Can you imagine what would happen if laws like this were introduced to the USA? There would be much wailing and gnashing of teeth from the more rabid side of the gun owning citizens. There would be legal challenges galore and possibly armed insurrection by the “survivalist” groups.
In some states I could see civil war breaking out. Would the police and the National Guard act in the interests of the government or side with the NRA?
Could the country survive the draconian gun control needed to rid the country of the disease of mass shootings and random killing?
Imagine three-year-olds not having the means to accidentally shoot their parents or siblings because of the stupidity of leaving firearms in open view and easy reach! No guns would mean people could be careless with some less deadly items.
The “oh I forgot the gun was in my purse” could be changed to, “oh I forgot the lipstick was in my purse”! All you would need to clean up would be red lip gloss instead of red blood stains!
Back in the dark ages, people in Britain killed each other in a huge number of gruesome ways, and when firearms were introduced, they proceeded to use this new innovation inventively. Luckily, there were many, many wars to be fought and the blood lust was generally sated by hacking lumps out of French and Spanish soldiers and sailors!
As a more civilised society emerged, wars became less frequent and most of the firearms were owned by the nobility and landed gentry. The commoners had little or no access to guns. This has really been the way in Britain over the centuries, which stopped a gun culture emerging.
America, on the other hand, is a county forged by settlers who decided they had the right to take as much land as they wanted, despite it not belonging to them. All this land grabbing was at the point of a gun.
“We want your land and if you don’t give it to us, we’ll shoot you, and every member of your tribe if necessary, and kill every Bison on the prairie!”
In fact it’s very similar to the colonisation by Britain of its Empire. The difference is that Britain was a country ruled by the upper classes and used its army to grab land, it was ordinary people who risked their lives to forge the nation. These people had access to huge quantities of firearms. There were few if any restrictions on gun ownership. This was and is still, more or less the case.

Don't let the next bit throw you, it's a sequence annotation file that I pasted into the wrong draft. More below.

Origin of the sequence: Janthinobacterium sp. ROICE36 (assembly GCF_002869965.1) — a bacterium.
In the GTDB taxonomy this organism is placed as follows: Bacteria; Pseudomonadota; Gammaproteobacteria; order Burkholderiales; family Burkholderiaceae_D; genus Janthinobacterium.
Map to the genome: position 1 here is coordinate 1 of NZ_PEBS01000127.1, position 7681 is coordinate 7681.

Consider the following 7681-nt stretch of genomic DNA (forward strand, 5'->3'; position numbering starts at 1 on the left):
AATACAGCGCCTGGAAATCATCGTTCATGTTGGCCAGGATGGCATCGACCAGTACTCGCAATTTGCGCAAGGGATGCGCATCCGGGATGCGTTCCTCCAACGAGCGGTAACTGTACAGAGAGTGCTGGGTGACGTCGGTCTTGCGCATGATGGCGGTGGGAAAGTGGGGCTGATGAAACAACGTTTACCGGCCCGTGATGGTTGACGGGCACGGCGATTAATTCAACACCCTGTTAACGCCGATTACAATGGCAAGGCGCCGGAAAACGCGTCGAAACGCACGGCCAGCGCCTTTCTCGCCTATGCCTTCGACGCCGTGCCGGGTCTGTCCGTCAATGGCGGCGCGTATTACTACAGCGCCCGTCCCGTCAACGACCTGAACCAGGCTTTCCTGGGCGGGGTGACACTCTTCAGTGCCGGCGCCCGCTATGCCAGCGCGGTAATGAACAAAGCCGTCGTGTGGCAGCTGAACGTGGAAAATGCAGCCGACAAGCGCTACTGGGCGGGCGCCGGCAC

The gun culture in America is engrained in the psyche of the population! No matter how many people are slaughtered, the gun lobby will never accept changes to limit the number of weapons sold. There is too much money at stake and in the largest capitalist economy on the planet, money is God.
There are no easy answers to this problem. I’m never in favour of banning. This always leads to a huge black market and more mayhem. (Drugs are a perfect example of how banning doesn’t work)
I know there are many very responsible gun owners who would feel persecuted by a wholesale ban on firearms. There are many lives which would be saved by a ban, so it’s a delicate balance to achieve. And I don’t believe it could be enforced effectively in a country the size of the USA.
People say they need to protect themselves from gun wielding thugs and that’s probably true, but if guns didn’t exist, there would be no fear of that. Obviously that scenario isn’t going to happen, so we need to think about other solutions.
The answer is probably in education and keeping guns out of the hands of minors and idiots. This could also be problematic, as there are so many idiots around! Minors may actually be smarter!
America is a wonderful and diverse country, which is blighted by the way firearms are used. A complete rethink on responsible ownership is badly needed but I have my doubts on the possibility of that happening.
Maybe the next generation will be more likely to grasp the nettle of gun control and education. We can but hope!
ALSO BY MJ BLAIR
Michael J Blair contributes political analysis to DDA, and he can be reached at: firstname.lastname@example.org. His Twitter handle is: @mmjblair